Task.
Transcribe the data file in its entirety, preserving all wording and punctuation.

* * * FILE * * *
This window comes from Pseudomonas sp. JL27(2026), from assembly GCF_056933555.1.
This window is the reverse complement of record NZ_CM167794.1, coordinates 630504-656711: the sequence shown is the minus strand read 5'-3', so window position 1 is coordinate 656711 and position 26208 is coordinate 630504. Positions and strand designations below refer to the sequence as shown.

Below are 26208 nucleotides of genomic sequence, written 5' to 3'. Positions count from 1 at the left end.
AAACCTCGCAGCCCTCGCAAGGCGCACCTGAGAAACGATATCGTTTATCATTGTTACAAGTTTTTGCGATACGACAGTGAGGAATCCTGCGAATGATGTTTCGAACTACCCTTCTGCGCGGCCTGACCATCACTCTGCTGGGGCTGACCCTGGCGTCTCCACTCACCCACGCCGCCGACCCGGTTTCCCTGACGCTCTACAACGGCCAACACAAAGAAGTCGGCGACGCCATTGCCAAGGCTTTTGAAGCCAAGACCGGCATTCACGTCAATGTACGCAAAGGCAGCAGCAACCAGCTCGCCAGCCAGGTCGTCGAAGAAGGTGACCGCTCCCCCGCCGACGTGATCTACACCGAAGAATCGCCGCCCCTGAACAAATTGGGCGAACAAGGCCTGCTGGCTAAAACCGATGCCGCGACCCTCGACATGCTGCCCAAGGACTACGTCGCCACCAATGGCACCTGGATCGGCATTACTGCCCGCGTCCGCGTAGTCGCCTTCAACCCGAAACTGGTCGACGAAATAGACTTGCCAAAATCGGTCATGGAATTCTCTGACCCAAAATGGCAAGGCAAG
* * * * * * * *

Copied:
This window comes from Pseudomonas sp. JL27(2026), from assembly GCF_056933555.1.
This window is the reverse complement of record NZ_CM167794.1, coordinates 630504-656711: the sequence shown is the minus strand read 5'-3', so window position 1 is coordinate 656711 and position 26208 is coordinate 630504. Positions and strand designations below refer to the sequence as shown.

Below are 26208 nucleotides of genomic sequence, written 5' to 3'. Positions count from 1 at the left end.
AAACCTCGCAGCCCTCGCAAGGCGCACCTGAGAAACGATATCGTTTATCATTGTTACAAGTTTTTGCGATACGACAGTGAGGAATCCTGCGAATGATGTTTCGAACTACCCTTCTGCGCGGCCTGACCATCACTCTGCTGGGGCTGACCCTGGCGTCTCCACTCACCCACGCCGCCGACCCGGTTTCCCTGACGCTCTACAACGGCCAACACAAAGAAGTCGGCGACGCCATTGCCAAGGCTTTTGAAGCCAAGACCGGCATTCACGTCAATGTACGCAAAGGCAGCAGCAACCAGCTCGCCAGCCAGGTCGTCGAAGAAGGTGACCGCTCCCCCGCCGACGTGATCTACACCGAAGAATCGCCGCCCCTGAACAAATTGGGCGAACAAGGCCTGCTGGCTAAAACCGATGCCGCGACCCTCGACATGCTGCCCAAGGACTACGTCGCCACCAATGGCACCTGGATCGGCATTACTGCCCGCGTCCGCGTAGTCGCCTTCAACCCGAAACTGGTCGACGAAATAGACTTGCCAAAATCGGTCATGGAATTCTCTGACCCAAAATGGCAAGGCAAG